There's also Sinn Fein's unfortunate history of sectarian campaigning to consider.
Gerry Kelly infamously let the cat out of the bag in the 2015 general election by distributing a leaflet in north Belfast which not only featured pictures of his unionist rival, the DUP's Nigel Dodds, wearing an Orange Order sash and standing by a Union flag, but also contained census figures showing there were now more Catholics than Protestants in the constituency. It was a crude appeal to sectarian competitiveness, and Sinn Fein was quickly forced to withdraw it. The thinking behind the leaflet, however, remains undimmed.
At the Sinn Fein ard fheis last November, the director of the School of Irish Studies at Liverpool University gave a guest lecture in which he said there are two forms of sectarianism. One is outright bigotry. The other is a belief in one's own group as more "virtuous, righteous and authentic" than the other. Professor Peter Shirlow put it this way: "The very idea that your identity and its related actions are beyond reproach is sectarian. The superiority complex is sectarian."
That's what we're up against in Northern Ireland and nothing in Sinn Fein's new initiative goes any way towards addressing it. If anything, it reinforces that superiority complex amongst republicans, who are invited to pat themselves on the back for opposing sectarianism without looking at what in their own tradition exemplifies and encourages it. Sinn Fein are hardly alone in defining sectarianism in a way which suits their own interests. Unionists are guilty of using exactly the same dog whistle tactics in an effort to trigger certain reactions from voters, including the DUP's appeal to unionists at recent Assembly elections to come out in force and stop 'Them'uns' on the other side being the biggest party.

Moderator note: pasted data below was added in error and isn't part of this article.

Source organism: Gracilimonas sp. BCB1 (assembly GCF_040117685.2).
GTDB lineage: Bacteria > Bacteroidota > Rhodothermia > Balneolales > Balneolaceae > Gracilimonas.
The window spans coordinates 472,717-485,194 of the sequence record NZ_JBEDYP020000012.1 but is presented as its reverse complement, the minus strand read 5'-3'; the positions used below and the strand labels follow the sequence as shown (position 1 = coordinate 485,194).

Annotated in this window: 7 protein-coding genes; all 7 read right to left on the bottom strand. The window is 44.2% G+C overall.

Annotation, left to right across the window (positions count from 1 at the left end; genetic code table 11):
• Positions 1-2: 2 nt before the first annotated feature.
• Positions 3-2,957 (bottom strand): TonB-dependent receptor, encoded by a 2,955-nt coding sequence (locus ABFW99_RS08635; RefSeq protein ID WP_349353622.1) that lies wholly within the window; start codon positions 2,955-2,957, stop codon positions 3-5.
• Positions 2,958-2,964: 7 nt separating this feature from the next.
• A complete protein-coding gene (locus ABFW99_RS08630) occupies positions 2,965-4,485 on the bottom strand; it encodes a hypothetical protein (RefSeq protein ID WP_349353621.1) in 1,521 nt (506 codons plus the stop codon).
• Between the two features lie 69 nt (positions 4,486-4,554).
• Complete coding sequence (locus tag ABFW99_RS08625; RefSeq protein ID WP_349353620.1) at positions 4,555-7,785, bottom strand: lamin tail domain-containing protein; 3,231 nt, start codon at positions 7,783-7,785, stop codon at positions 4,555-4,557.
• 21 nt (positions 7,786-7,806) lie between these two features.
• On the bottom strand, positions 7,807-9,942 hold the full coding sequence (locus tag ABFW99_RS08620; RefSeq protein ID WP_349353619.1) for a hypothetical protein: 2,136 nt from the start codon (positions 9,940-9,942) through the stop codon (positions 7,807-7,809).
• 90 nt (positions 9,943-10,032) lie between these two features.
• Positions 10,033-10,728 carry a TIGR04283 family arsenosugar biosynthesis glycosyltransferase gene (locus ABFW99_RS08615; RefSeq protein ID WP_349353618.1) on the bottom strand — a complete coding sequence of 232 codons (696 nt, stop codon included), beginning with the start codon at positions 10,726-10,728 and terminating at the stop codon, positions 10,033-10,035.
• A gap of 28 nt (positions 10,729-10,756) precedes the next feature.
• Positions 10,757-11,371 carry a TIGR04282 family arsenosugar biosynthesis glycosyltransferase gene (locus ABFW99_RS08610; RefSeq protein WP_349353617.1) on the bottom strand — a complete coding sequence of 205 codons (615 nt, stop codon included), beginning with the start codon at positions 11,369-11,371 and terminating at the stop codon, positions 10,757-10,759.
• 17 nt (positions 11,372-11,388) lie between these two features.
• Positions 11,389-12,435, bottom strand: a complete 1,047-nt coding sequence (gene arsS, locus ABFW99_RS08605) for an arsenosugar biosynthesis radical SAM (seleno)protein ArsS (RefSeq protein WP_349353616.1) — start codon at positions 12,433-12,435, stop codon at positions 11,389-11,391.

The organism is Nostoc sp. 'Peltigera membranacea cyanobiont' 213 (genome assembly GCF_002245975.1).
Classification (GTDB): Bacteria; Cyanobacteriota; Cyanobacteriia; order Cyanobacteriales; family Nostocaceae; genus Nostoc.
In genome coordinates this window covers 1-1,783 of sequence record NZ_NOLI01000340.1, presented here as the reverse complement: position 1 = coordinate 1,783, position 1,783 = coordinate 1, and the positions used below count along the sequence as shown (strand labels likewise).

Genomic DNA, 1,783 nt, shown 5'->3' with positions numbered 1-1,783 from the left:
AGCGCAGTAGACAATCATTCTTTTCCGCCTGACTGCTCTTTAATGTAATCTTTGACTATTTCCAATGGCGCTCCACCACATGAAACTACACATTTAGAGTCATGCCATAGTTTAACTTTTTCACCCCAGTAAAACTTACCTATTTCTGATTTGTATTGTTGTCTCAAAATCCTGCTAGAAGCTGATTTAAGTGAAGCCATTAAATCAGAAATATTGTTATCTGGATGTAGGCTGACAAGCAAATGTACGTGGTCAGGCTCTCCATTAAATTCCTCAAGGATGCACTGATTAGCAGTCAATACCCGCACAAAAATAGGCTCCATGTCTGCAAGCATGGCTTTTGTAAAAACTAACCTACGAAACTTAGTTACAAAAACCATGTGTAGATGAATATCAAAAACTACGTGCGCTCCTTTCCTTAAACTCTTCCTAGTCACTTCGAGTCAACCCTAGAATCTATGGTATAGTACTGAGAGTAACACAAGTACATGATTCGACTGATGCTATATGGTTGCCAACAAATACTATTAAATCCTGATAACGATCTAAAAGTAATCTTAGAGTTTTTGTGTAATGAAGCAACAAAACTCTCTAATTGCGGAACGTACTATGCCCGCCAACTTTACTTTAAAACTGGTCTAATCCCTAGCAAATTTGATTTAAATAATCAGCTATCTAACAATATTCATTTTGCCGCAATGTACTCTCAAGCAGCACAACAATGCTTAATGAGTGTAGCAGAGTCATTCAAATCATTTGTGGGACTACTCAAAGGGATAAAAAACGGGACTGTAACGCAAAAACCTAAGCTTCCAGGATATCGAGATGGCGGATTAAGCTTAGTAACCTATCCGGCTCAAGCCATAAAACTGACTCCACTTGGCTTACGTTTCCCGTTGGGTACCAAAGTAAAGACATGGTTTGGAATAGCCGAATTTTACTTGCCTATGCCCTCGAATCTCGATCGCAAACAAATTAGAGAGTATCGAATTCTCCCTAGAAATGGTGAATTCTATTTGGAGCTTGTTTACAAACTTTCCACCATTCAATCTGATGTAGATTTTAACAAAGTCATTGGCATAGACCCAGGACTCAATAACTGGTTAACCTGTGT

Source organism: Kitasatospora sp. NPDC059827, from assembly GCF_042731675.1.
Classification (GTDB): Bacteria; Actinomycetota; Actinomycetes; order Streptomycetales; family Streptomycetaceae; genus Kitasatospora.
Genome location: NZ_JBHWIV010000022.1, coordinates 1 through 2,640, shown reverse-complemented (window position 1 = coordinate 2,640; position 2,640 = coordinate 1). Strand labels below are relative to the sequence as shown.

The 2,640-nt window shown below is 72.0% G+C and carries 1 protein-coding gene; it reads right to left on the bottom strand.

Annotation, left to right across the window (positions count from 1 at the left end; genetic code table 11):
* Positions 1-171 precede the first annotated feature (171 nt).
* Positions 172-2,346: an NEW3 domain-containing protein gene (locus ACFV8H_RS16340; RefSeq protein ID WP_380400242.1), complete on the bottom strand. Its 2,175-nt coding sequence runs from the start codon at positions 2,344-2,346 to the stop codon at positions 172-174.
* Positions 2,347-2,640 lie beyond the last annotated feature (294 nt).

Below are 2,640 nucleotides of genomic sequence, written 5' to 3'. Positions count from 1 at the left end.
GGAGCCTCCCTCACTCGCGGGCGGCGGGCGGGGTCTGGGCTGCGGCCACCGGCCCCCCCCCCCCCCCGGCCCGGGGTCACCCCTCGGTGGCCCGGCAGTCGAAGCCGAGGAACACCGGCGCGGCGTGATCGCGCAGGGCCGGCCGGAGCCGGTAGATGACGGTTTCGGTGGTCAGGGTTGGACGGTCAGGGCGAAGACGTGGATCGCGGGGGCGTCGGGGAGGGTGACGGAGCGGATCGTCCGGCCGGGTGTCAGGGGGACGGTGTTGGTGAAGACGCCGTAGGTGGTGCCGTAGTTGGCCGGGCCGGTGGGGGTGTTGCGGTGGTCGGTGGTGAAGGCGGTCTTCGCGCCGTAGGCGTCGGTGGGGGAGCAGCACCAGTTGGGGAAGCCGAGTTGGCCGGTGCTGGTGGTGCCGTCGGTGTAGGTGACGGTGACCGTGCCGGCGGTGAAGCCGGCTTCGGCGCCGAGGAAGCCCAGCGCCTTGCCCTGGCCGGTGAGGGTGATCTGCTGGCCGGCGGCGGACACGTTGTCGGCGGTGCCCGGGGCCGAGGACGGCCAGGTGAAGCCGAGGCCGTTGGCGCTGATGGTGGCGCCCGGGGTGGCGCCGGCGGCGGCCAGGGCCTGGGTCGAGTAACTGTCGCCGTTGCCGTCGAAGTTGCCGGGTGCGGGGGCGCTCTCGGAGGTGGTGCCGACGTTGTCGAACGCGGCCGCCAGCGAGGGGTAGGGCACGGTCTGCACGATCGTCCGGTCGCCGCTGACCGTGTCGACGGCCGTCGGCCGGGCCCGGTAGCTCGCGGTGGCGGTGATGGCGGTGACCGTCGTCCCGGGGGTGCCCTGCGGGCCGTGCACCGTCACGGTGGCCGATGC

Sometimes the sectarianism is crudely on display, as in the 2016 meeting held at an Orange hall in that same constituency of North Belfast by unionists, one of whom was Housing Minister at the time, to oppose plans to build more badly needed homes for nationalists in a nationalist district; sometimes the message is more subtle.
But it's all an attempt to stake out territory. And with good reason. Electorally, sectarianism works.
That might be deplorable, but it also happens to be the rationale which both underpins the Belfast Agreement and has been copperfastened by it. Does Sinn Fein have any answer to sectarianism beyond pretending that republicans are too sophisticated to suffer from it? Sadly, even the title of the new initiative suggests not. Challenging sectarianism is not about bringing everyone together under 'One Community', whatever that even means, but about being comfortable with difference, with diversity.
Until that cultural shift occurs, it's difficult not to conclude that nothing much has changed from the days when an academic embarking on a study of sectarianism in the 1990s was warned that it would just "make Catholics feel smug and Protestants feel got at".
And with flags now going up all across Northern Ireland in preparation for July, often in communities which census figures show to be more mixed than the triumphalist bunting would suggest, stoking resentment even among those of a moderate mindset, the timing couldn't be worse for having a nuanced conversation about the multiple ways that political leaders, unionist and republican alike, still use a nod and wink to exploit sectarian sentiments to their own advantage.